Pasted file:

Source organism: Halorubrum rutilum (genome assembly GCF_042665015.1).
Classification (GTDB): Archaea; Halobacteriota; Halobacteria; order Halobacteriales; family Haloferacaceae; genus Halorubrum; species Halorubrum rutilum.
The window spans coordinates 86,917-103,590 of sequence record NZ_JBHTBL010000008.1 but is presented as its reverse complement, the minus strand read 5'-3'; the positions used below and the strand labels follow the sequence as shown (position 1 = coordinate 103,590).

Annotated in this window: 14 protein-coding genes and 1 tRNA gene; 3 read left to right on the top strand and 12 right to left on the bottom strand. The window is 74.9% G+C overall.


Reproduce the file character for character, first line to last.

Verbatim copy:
Source organism: Halorubrum rutilum (genome assembly GCF_042665015.1).
Classification (GTDB): Archaea; Halobacteriota; Halobacteria; order Halobacteriales; family Haloferacaceae; genus Halorubrum; species Halorubrum rutilum.
The window spans coordinates 86,917-103,590 of sequence record NZ_JBHTBL010000008.1 but is presented as its reverse complement, the minus strand read 5'-3'; the positions used below and the strand labels follow the sequence as shown (position 1 = coordinate 103,590).

Annotated in this window: 14 protein-coding genes and 1 tRNA gene; 3 read left to right on the top strand and 12 right to left on the bottom strand. The window is 74.9% G+C overall.